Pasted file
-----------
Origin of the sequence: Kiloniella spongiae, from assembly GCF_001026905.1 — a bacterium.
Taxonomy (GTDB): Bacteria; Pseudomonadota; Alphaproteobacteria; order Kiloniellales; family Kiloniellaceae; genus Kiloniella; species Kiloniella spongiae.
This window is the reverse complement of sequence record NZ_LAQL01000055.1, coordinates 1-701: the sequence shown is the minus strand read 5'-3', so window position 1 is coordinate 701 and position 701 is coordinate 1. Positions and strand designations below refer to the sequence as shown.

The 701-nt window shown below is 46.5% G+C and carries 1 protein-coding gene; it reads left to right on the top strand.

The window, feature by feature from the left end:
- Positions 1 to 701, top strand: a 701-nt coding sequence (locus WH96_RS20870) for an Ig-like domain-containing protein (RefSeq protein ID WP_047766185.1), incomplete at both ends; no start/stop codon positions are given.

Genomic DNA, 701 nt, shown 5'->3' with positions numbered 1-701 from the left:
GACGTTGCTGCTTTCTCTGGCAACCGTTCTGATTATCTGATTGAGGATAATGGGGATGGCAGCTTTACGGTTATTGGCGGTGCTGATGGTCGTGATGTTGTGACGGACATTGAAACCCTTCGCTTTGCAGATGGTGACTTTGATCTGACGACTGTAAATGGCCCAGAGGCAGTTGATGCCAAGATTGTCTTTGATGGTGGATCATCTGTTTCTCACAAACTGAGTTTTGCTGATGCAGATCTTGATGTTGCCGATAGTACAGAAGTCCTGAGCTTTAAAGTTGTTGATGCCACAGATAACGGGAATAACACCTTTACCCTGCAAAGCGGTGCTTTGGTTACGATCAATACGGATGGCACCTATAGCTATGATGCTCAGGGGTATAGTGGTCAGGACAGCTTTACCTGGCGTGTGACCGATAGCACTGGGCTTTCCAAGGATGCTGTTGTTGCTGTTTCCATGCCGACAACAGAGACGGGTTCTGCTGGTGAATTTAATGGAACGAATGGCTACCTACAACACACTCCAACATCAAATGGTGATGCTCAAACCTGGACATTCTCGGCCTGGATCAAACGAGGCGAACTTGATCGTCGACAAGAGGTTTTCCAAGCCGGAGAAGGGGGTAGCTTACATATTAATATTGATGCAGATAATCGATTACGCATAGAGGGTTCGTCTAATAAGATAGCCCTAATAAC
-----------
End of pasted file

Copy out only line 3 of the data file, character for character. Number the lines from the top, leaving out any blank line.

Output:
This window is the reverse complement of sequence record NZ_LAQL01000055.1, coordinates 1-701: the sequence shown is the minus strand read 5'-3', so window position 1 is coordinate 701 and position 701 is coordinate 1. Positions and strand designations below refer to the sequence as shown.